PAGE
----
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Dreams Of Thatch & A Crochet Headband ‘Tadah!’

Sigh…back from our Cornish travels:(

I do so love going even deeper into the West Country and South West; Devon and Cornwall are just so beautiful that it’s no wonder people migrate there in their thousands on an annual basis. When the sun is shining there is no place I’d rather be in Summer than Blighty, Exmoor in particular and the picture-postcard villages of thatched cottages that pepper the landscape so prettily. So much so that we are seriously considering ways of bringing forward our dream of running a guest house and tea room/garden in the Porlock area. Like this one that we have been frequenting for over twenty years – Kitnors in Bossington, a mile’s walk from Porlock.

P E R F E C T I O N ! !


Owned by the National Trust, the lease became available recently and I would have loved to be in a position to take it. Isn’t it pretty?


Back to reality and I have permission to show you a photo of a special little girl wearing a gift that I crocheted for her birthday last week.

This is said pressie: –

crochet headband - 1crochet headband - 3crochet headband - 5crochet headband - 6

I made an adjustable closure of velcro so it should fit however it is worn.

I found the pattern here by the very creative Revlie – pop over and have a look at her colourful blog REVolution. This is HER photo…


…and this is MY photo of the birthday girl wearing the headband another way.

Sophie's hairband

How sweet? Simple and quick to make, it’s a great project for using up small amounts from your stash.

crochet headband - 2

I’d love to see any crochet headband, or any other small project, that you whip up from scraps of yarn – I know I’m not the only one who can’t bear to throw them away!

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Crochet Glastonbury Festival Bag!

Well, the festival season is here upon us once again and I happen to live near to the biggest and best – Glastonbury!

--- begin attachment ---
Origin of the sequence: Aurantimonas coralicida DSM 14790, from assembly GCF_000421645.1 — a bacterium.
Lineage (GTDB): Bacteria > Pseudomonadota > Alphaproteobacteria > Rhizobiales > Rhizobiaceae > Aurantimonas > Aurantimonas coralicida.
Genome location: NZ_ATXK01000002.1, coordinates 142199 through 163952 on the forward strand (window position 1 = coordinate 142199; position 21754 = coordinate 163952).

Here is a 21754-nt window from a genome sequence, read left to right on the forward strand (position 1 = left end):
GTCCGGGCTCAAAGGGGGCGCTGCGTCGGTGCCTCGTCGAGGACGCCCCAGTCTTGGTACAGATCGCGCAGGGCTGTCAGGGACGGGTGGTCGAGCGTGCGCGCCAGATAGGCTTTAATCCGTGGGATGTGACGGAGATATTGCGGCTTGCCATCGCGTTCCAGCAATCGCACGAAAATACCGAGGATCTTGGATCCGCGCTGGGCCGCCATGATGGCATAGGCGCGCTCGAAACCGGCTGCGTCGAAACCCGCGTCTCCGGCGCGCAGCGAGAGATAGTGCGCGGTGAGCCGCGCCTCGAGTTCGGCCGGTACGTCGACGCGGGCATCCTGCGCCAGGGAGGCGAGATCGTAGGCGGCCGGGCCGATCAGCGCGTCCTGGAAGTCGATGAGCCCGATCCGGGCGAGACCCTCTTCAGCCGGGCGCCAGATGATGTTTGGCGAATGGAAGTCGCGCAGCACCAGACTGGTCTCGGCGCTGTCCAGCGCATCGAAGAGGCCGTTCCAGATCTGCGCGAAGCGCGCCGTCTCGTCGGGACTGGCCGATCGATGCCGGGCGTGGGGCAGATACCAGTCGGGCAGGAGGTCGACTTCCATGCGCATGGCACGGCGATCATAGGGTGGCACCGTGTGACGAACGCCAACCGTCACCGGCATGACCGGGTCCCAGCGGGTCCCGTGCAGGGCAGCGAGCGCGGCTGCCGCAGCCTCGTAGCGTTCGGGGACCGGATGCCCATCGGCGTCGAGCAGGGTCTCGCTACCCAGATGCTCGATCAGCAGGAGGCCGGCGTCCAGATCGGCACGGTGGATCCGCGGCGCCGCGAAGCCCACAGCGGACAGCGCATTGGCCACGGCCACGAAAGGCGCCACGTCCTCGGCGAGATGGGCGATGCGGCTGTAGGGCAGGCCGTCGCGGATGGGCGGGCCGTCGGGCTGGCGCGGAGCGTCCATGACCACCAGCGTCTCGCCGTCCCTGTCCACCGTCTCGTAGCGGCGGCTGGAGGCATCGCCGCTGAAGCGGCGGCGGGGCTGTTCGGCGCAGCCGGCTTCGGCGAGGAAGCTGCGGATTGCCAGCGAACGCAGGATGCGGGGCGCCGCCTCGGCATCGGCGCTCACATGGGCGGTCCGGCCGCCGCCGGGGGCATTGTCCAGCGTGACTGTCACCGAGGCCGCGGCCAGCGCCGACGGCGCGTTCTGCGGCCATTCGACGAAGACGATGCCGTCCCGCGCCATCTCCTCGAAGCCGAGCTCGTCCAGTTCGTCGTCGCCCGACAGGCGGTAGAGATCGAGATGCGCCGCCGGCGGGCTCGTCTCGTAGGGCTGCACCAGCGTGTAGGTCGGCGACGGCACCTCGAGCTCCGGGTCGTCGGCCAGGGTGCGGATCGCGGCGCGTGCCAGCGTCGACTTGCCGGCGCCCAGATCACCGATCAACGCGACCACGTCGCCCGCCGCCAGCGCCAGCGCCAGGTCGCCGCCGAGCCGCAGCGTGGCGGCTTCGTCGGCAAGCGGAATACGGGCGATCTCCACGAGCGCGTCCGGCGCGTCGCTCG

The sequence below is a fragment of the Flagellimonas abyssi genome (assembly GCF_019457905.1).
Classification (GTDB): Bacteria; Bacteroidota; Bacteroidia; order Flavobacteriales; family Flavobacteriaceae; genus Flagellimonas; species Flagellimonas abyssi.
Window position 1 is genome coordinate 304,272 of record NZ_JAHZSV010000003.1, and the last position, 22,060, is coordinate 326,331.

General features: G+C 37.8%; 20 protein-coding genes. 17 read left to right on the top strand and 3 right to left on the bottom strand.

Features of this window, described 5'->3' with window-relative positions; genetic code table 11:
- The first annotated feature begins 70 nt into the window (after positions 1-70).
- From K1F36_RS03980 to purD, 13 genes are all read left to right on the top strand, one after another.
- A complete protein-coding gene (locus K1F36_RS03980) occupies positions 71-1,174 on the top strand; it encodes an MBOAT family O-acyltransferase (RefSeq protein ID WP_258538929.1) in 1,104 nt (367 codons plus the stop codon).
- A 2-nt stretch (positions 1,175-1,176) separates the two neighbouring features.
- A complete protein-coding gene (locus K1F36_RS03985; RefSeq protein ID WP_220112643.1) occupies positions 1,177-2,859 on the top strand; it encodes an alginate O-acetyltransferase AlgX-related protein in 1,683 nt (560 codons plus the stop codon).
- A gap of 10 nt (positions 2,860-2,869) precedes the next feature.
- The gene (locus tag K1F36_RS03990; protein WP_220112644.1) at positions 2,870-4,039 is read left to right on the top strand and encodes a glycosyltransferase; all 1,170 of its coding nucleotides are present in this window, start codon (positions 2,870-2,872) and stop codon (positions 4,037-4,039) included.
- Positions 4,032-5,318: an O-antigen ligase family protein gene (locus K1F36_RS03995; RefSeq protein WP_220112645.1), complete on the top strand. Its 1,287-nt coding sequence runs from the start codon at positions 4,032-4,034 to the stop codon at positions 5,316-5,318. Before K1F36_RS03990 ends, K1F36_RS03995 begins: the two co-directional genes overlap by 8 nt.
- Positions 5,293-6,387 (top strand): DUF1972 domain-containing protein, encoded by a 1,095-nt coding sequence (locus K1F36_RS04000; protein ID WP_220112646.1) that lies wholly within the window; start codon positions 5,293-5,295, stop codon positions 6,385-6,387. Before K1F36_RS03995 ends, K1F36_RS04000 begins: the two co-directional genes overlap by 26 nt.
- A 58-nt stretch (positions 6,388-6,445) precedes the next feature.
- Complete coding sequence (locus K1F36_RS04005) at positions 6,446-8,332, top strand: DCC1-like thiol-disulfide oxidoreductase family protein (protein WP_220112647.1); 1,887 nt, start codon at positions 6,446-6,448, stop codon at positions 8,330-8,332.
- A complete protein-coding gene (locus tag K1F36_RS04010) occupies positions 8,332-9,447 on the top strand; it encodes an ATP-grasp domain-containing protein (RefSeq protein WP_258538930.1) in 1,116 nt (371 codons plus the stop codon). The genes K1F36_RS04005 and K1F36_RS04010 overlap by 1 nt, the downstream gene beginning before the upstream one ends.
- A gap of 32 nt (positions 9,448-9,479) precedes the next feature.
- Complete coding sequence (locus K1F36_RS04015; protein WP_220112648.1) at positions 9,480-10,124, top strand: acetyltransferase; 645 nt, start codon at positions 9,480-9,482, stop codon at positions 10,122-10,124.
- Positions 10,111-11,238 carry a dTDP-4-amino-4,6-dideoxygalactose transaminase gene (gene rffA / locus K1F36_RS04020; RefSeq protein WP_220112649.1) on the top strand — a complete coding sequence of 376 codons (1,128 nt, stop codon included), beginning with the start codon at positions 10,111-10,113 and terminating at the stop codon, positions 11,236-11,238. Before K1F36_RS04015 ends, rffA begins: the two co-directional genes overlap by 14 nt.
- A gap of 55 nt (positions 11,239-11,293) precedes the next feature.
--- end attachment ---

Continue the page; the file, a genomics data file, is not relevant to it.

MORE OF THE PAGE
Whilst I’m not actually going this year, two of our daughters are stewarding for free tickets and the eldest son is taking the traditional route in.  By that, I mean he bought a ticket and is not planning to climb over the fence.  (Did you know that Michael Eavis is on record as saying how disappointed he is at the lack of ingenuity shown by would-be festival crashers when trying to sneak in for nothing?).

We used to be able to hear the music from our house but, since moving seven miles further east, no longer have that (dubious) pleasure.

I digress….

The first event was in 1979 and attracted 1,500 party-goers at the cost of £1 each (including FREE milk from the farm!), but it wasn’t until ten years later that Eavis used it as a fundraiser for CND, raising £20,000 for the cause. 


Last year (2013) saw 175,00 ticket holders paying £210 each and raised £2,000,000 for charities and local good causes!

So what images spring to mind when thinking of the Glastonbury (or, more accurately, Pilton) Pop Festival?  Think hippies, rainbows, love, peace, cannabis, wellies, mud, sunburn etc. (although my husband refers to the annual migrants as “smelly soap-dodgers”!)

Taking the optimistic view and thinking ‘sunshine and rainbows’, I designed some free-form crochet bags in the “Hippy-Chic” style.

Would you like to see them?

Of course you would!

Here is my very lovely daughter modelling them together with that other festival staple – wellies (well, my Dubarry’s actually): –


Here’s a close up of the front showing that gorgeous “ripple” pattern…


…and the back is felted wool.  Fully lined with contrasting blue fabric with white polka dots, there is a pocket inside for your mobile ‘phone and it closes with a magnetic clasp.


Here’s the other one: –


This was made in one piece so the back is a continuation of the front.


Lovely spotty fabric for the lining and this shows the ‘phone pocket and magnetic clasp –